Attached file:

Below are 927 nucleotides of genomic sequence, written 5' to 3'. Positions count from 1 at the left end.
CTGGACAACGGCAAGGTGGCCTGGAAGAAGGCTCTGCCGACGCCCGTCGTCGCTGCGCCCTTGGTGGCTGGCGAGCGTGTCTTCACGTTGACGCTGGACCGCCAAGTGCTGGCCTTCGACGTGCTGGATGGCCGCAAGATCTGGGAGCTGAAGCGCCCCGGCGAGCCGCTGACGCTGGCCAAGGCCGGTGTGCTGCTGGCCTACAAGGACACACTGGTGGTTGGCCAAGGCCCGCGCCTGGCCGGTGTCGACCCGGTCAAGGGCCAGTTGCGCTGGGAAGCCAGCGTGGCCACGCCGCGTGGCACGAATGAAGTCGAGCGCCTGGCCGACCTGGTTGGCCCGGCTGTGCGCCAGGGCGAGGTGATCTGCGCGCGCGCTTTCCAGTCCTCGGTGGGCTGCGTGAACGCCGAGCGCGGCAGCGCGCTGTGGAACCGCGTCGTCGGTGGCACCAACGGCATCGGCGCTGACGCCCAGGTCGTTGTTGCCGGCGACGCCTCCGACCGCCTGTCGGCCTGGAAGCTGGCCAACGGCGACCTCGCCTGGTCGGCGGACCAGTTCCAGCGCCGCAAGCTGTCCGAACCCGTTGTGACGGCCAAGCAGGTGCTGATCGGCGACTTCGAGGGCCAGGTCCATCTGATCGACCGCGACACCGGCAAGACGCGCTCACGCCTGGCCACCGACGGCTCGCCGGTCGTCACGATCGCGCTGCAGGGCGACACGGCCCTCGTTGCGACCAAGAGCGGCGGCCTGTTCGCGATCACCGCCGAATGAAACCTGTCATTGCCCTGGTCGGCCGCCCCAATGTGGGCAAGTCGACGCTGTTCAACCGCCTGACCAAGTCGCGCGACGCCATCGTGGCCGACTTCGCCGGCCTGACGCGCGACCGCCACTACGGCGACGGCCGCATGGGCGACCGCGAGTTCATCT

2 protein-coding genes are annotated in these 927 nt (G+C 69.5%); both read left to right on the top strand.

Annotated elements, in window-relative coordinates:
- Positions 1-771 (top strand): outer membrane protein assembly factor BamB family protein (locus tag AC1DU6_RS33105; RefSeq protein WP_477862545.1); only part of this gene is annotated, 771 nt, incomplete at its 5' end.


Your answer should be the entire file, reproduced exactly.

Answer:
Below are 927 nucleotides of genomic sequence, written 5' to 3'. Positions count from 1 at the left end.
CTGGACAACGGCAAGGTGGCCTGGAAGAAGGCTCTGCCGACGCCCGTCGTCGCTGCGCCCTTGGTGGCTGGCGAGCGTGTCTTCACGTTGACGCTGGACCGCCAAGTGCTGGCCTTCGACGTGCTGGATGGCCGCAAGATCTGGGAGCTGAAGCGCCCCGGCGAGCCGCTGACGCTGGCCAAGGCCGGTGTGCTGCTGGCCTACAAGGACACACTGGTGGTTGGCCAAGGCCCGCGCCTGGCCGGTGTCGACCCGGTCAAGGGCCAGTTGCGCTGGGAAGCCAGCGTGGCCACGCCGCGTGGCACGAATGAAGTCGAGCGCCTGGCCGACCTGGTTGGCCCGGCTGTGCGCCAGGGCGAGGTGATCTGCGCGCGCGCTTTCCAGTCCTCGGTGGGCTGCGTGAACGCCGAGCGCGGCAGCGCGCTGTGGAACCGCGTCGTCGGTGGCACCAACGGCATCGGCGCTGACGCCCAGGTCGTTGTTGCCGGCGACGCCTCCGACCGCCTGTCGGCCTGGAAGCTGGCCAACGGCGACCTCGCCTGGTCGGCGGACCAGTTCCAGCGCCGCAAGCTGTCCGAACCCGTTGTGACGGCCAAGCAGGTGCTGATCGGCGACTTCGAGGGCCAGGTCCATCTGATCGACCGCGACACCGGCAAGACGCGCTCACGCCTGGCCACCGACGGCTCGCCGGTCGTCACGATCGCGCTGCAGGGCGACACGGCCCTCGTTGCGACCAAGAGCGGCGGCCTGTTCGCGATCACCGCCGAATGAAACCTGTCATTGCCCTGGTCGGCCGCCCCAATGTGGGCAAGTCGACGCTGTTCAACCGCCTGACCAAGTCGCGCGACGCCATCGTGGCCGACTTCGCCGGCCTGACGCGCGACCGCCACTACGGCGACGGCCGCATGGGCGACCGCGAGTTCATCT

2 protein-coding genes are annotated in these 927 nt (G+C 69.5%); both read left to right on the top strand.

Annotated elements, in window-relative coordinates:
- Positions 1-771 (top strand): outer membrane protein assembly factor BamB family protein (locus tag AC1DU6_RS33105; RefSeq protein WP_477862545.1); only part of this gene is annotated, 771 nt, incomplete at its 5' end.